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Is straightening one's hair okay if they don't like having curly hair and their society widely accepts it as masculine?

Kitzur Shulchan Aruch chapter 171 halacha 1

It is forbiden for a man to wear even one garment that is designed as a woman's, although he is dressed in a manner that clearly indicates that he is a man." ... "This prohibition does not apply to clothes alone. A man is forbidden to wear or employ any ornament or beautifying practice that is unique to women in his particular community.

"in his particular community": what if a person has no "community" and there are lots of people who straighten their hair that are males? In some places like the US, males straighten their hair and even have it slightly short. Would this be allowed in this case?

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    Since there are both men and women with straight hair (and curly as well), how can it be considered masculine or feminine exclusively? – Kazi bácsi Jan 23 '18 at 13:36
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    @Kazibácsi Since there are men with hair on their chests and men who naturally don't grow much how could a hairy chest be masculine exclusively? Yet we aren't allowed to shave that area at all. – ezra Jan 23 '18 at 15:56
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    @ezra As I understand, the post considers straight hair as masculine. It's just not true, because there are quite many women born with straight hair. In contrast, hairy chest is masculine, since women don't have it. – Kazi bácsi Jan 23 '18 at 16:37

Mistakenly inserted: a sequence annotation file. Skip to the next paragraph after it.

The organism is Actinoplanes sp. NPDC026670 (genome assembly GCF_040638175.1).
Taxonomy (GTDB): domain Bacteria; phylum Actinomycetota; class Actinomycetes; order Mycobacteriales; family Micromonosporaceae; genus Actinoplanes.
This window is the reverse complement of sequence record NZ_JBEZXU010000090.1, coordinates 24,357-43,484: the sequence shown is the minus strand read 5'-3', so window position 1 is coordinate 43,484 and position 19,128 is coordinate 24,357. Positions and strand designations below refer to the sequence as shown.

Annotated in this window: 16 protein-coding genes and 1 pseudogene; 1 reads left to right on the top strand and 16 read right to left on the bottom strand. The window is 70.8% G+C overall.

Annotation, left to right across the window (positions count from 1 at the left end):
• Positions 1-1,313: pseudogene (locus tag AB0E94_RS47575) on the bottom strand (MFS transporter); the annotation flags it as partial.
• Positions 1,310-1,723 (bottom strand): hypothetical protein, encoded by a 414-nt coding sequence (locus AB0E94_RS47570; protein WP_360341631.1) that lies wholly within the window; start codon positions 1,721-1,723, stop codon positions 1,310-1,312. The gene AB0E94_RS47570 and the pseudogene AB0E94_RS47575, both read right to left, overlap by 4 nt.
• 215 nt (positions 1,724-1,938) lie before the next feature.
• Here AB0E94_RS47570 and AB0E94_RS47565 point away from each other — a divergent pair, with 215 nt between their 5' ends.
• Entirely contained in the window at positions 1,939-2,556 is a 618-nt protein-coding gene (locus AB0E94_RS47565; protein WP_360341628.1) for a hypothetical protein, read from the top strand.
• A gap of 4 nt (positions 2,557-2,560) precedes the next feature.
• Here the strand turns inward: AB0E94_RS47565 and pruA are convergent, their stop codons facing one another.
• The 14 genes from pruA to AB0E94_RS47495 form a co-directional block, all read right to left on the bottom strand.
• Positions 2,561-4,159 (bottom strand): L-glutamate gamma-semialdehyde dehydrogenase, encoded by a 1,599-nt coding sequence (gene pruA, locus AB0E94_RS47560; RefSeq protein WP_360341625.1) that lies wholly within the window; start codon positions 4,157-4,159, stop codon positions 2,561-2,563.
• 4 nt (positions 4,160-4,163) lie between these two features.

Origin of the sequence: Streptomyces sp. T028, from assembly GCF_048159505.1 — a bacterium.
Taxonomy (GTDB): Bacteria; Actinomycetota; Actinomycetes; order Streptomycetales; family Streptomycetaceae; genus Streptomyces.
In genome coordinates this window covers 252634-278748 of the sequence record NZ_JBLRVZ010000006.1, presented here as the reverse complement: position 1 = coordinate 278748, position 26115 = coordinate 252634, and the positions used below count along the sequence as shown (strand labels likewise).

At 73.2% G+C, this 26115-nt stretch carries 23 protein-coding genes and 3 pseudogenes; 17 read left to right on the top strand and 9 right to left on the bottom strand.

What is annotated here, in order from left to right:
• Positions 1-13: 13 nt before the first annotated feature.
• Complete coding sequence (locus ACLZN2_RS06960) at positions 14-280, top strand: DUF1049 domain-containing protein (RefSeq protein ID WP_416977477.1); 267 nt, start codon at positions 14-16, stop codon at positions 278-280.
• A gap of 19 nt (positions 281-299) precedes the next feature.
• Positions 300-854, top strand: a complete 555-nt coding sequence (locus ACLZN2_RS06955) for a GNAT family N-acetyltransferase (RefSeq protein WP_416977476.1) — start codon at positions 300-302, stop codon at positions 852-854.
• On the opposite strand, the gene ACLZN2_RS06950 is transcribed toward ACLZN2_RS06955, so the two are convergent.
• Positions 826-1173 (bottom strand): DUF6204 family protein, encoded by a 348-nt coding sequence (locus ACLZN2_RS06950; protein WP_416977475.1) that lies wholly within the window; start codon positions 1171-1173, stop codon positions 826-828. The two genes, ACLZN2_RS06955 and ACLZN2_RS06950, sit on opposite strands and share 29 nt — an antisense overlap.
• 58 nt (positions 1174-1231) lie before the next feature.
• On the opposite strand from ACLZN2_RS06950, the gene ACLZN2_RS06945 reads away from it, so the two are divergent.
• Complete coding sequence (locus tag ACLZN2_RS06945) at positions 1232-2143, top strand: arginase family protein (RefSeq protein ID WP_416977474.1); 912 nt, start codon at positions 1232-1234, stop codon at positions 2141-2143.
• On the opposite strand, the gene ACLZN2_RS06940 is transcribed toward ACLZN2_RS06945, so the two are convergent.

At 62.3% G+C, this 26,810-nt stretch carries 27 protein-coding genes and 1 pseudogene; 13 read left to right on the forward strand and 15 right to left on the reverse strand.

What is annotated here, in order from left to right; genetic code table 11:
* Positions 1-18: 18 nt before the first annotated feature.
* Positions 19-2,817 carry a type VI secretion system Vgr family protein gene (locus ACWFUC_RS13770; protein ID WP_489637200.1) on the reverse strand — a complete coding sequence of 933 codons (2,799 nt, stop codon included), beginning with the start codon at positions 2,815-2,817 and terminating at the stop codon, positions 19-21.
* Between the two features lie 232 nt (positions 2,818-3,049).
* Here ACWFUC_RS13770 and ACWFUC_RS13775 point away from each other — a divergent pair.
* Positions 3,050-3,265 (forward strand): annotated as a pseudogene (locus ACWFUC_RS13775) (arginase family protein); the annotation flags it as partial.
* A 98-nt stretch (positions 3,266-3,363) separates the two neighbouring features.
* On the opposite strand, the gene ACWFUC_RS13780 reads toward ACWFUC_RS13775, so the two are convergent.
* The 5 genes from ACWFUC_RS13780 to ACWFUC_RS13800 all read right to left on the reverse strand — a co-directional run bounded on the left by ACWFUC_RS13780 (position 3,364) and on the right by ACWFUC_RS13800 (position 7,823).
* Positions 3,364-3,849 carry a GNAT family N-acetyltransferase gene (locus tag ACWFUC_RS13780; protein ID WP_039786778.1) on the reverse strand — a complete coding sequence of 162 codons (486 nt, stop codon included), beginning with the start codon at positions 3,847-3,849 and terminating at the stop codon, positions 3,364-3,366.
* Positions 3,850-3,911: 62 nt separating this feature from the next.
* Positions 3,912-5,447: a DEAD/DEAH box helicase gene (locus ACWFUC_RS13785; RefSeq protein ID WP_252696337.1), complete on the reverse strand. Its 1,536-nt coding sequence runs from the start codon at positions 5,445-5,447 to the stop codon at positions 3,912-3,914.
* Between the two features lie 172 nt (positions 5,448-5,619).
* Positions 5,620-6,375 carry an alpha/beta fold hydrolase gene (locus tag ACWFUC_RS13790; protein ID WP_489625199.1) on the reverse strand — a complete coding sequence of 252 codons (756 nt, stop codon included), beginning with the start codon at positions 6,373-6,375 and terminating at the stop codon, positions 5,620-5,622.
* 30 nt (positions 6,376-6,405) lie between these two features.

• @Kazibácsi What about the hair under the arms or surrounding the genital area? Both men and women share this fact yet men are not permitted to shave these areas while women are. – ezra Jan 23 '18 at 17:55
  • @ezra see Hilchot Avodat Kochavim 12:9 who writes you can shave these areas with scissors or if you are in place where it is customary for men to shave these areas – mbloch Jan 23 '18 at 18:52
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You cite KSA

A man is forbidden to wear or employ any ornament or beautifying practice that is unique to women in his particular community

Speaking of epilation, Mishne Torah (Hilchot Avodat Kochavim 12:9) writes

Where does the above apply? In places where it is customary only for women to remove such hair, so that one will not beautify himself as women do. In places where it is customary for both men and women to remove such hair, one is not given stripes.

And the Rema permits it upfront. On this the Prisha (SA YD 182) states that

the word "men" refers even to gentiles. Even if gentile men follow this practice, a Jew is not punished for doing so.

From this it looks like it is permitted to adopt women practices that gentile men observe as well.

If you plan to do this in practice, please CYLOR as always.

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    What about chukas hagoy? – ezra Jan 23 '18 at 15:55
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    @ezra OMG! I was just thinking the same question! In both my elementary and high school, if a boy had hair that was deemed "too long" (it was the teacher's and principal's decision on how to define this) you were imitating The Beatles - considered "The Ultimate Goyim" by a number of rebbeim. Interestingly enough, afro hairstyles (the name "afro" should already indicate who it was common with) were allowed. – DanF Jan 23 '18 at 17:42
  • @ezra I am not sure who you are arguing against? The Rema who permits? Or are you making a distinction between a hidden area (epilation) and the OP question? Chukot hagoyim doesn't mean we cannot do anything the goyim do - only that we should not imitate non-Jews to blend with them or do something that the Jews haven't done until now connected with paganism or sexual immodesty (see here on MY) – mbloch Jan 23 '18 at 18:57

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